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Bush Administration Abandons Jaguar Recovery

Due to a Center for Biological Diversity lawsuit, the U.S. Fish and Wildlife Service listed the jaguar as an endangered species in 1997. The New World’s largest cat formerly occurred from Monterey Bay, California across the southern states to the southern Appalachian Mountains. It was extirpated from the United States in 1963 when the last female was shot by federal agents. In recent years, however, the jaguar has been making a comeback, with a small but steady number of sightings in southern Arizona and New Mexico.

Rather than support the return of the jaguar, the Bush administration today issued its death warrant. In a first-of-its-kind decision in the 34-year history of the Endangered Species Act, the administration abandoned recovering the jaguar as a federal goal. It will not prepare a recovery plan or ensure the species recovers, either in the United States or throughout the animal’s range, extending to South America.

Read more about it in the San Francisco Chronicle.

Center Testifies at Congressional Polar Bear Hearing

Kassie Siegel, director of the Center’s climate, air, and energy program, testified today before the House Committee on Energy Independence and Global Warming about the need to protect the world’s polar bears. Last week, the U.S. Fish and Wildlife Service missed the legal deadline for issuing a decision to protect the polar bear under the Endangered Species Act. At the same time, the U.S. Mineral Management Service rushed forward to finalize oil development in 46,000 square miles of the Chukchi Sea, prime polar bear habitat off the coast of Alaska.

Siegel authored the petition to win endangered species protection for the polar bear. She explained to the committee the need to reduce the global warming impacts to arctic sea ice and protect polar bears from oil spills. Representative Edward J. Markey (D-Mass), chairman of the committee, has prepared legislation to require the Department of the Interior to postpone the oil and gas lease until after it has issued a final listing determination for the polar bear and designated its critical habitat under the Endangered Species Act.

Read more in the New York Times, Salon, and Anchorage Daily News, and learn about Canada’s Hudson Bay polar bears in this Canadian Broadcast Corporation documentary in which Kassie Siegel and Brendan Cummings are featured.

Save the Bears, Sign Our Petition Today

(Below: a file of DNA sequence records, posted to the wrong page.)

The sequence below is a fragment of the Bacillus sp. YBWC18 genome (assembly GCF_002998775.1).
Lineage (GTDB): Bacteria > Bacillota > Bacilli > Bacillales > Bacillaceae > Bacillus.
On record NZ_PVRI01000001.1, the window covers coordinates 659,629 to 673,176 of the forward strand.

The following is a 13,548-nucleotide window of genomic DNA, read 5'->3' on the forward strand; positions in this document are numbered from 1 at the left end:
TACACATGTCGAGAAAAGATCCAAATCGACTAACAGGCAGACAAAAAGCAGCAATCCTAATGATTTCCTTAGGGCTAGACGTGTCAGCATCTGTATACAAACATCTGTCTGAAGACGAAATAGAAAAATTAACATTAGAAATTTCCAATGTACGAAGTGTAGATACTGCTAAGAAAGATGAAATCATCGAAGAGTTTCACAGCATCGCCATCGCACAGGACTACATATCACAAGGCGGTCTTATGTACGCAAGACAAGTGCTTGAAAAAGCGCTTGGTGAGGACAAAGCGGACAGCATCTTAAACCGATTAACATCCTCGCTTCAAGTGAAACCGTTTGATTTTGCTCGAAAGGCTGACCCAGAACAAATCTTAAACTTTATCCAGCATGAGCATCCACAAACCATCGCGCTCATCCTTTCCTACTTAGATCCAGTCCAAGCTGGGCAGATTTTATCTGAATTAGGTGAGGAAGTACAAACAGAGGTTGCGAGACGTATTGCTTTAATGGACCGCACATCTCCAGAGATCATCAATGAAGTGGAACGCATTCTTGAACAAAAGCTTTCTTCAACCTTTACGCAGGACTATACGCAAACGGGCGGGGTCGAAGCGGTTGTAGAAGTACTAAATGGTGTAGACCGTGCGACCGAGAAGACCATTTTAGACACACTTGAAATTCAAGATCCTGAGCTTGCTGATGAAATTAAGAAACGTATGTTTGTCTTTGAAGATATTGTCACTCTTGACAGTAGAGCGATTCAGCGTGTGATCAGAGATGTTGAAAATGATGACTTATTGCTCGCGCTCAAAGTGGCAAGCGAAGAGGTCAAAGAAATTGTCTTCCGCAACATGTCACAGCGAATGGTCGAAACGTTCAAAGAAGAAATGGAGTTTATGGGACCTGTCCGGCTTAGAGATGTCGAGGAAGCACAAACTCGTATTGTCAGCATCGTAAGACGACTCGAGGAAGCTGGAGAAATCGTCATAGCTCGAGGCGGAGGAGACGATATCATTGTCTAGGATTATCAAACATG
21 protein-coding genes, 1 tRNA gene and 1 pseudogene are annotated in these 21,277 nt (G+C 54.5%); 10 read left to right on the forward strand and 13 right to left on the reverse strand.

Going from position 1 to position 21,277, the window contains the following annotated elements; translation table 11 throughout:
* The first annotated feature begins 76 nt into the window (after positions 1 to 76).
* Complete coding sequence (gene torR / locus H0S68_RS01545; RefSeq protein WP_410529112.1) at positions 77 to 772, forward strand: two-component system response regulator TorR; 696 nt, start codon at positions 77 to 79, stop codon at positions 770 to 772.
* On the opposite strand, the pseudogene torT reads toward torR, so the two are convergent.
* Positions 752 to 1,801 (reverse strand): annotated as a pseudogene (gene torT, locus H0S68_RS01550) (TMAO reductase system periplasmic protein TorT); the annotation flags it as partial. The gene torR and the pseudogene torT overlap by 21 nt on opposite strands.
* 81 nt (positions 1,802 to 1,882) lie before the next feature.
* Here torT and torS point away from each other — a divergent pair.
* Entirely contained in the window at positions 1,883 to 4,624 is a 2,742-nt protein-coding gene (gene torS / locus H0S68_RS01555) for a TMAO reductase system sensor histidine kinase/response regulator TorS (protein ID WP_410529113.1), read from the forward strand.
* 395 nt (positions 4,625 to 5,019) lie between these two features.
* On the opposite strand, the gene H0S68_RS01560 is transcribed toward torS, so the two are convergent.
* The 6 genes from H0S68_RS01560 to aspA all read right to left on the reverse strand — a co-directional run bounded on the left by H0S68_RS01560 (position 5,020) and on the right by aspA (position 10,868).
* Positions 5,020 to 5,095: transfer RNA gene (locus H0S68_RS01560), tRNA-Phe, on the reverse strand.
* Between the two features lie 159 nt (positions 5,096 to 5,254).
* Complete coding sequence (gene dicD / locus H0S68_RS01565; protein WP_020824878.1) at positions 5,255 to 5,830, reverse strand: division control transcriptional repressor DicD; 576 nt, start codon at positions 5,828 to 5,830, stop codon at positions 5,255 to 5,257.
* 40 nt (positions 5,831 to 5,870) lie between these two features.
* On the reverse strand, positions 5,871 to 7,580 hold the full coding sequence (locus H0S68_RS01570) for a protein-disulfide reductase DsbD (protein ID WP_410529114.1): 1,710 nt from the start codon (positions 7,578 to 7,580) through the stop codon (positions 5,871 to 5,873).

If you haven’t already signed our petition asking the Bush administration to stop stalling and list the polar bear as an endangered species, please do so as soon as you can. We need to get 50,000 signatures by January 31st.

If you already signed, please forward the petition link to 10 friends:

Mountaintop Removal Good For Endangered Species?

That’s what the federal Office of Surface Mining apparently thinks. For more than 10 years, the office has operated under a U.S. Fish and Wildlife Service-generated, circularly reasoned “biological opinion” concluding that strip mining, also known as mountaintop removal, will never damage endangered species or their habitat so long as coal operators comply with federal surface mining law. Since 1996, this biological opinion has exempted many strip mines from being subject to permit-specific reviews.

On January 15 the Center and allies petitioned the U.S. Fish and Wildlife Service to stop using this blanket waiver. Most coal operations use explosives and heavy machinery to rip away stone and soil covering coal seams. Sometimes, blast rock and dirt is pushed into nearby valleys, hollows, and streams; likely such practices could harm endangered species and their habitat. Said John Fay, a biologist with the U.S. Fish and Wildlife Service, "I'm appalled by mountaintop mining...I don't know whoever thought that was a good idea."

Read more in the Charleston Gazette and Roanoke Times.

Black Abalone Proposed as Endangered Species: Threatened by Overharvesting, Disease, and Global Warming

In response to a petition filed by the Center for Biological Diversity, on January 11 the National Marine Fisheries Service proposed protecting the black abalone as an endangered species. The black abalone, an intertidal mollusk that historically ranged from the California-Oregon border to Cape San Lucas, Baja California, has all but disappeared from the Southern California coastal waters in which it was once found.

Commercial fishing, disease, and global warming are largely responsible for the mollusk’s decline. Once occurring at densities of 120 per square meter, the black abalone was one of the most common invertebrates in Southern California tidepools, but now has been eradicated from 99 percent of its range. Says Brendan Cummings, ocean program director for the Center, “The plight of the black abalone is indicative of what we have done to our oceans?Our oceans are in crisis, but if we squarely address this crisis even the most imperiled species, like the black abalone, will have a chance to recover.”

Learn more about the black abalone in the L.A. Times and Ventura County Star.

Off-road Vehicles Threaten Mojave Fringe-toed Lizard; Rare Reptile Advances Toward Endangered Species Protection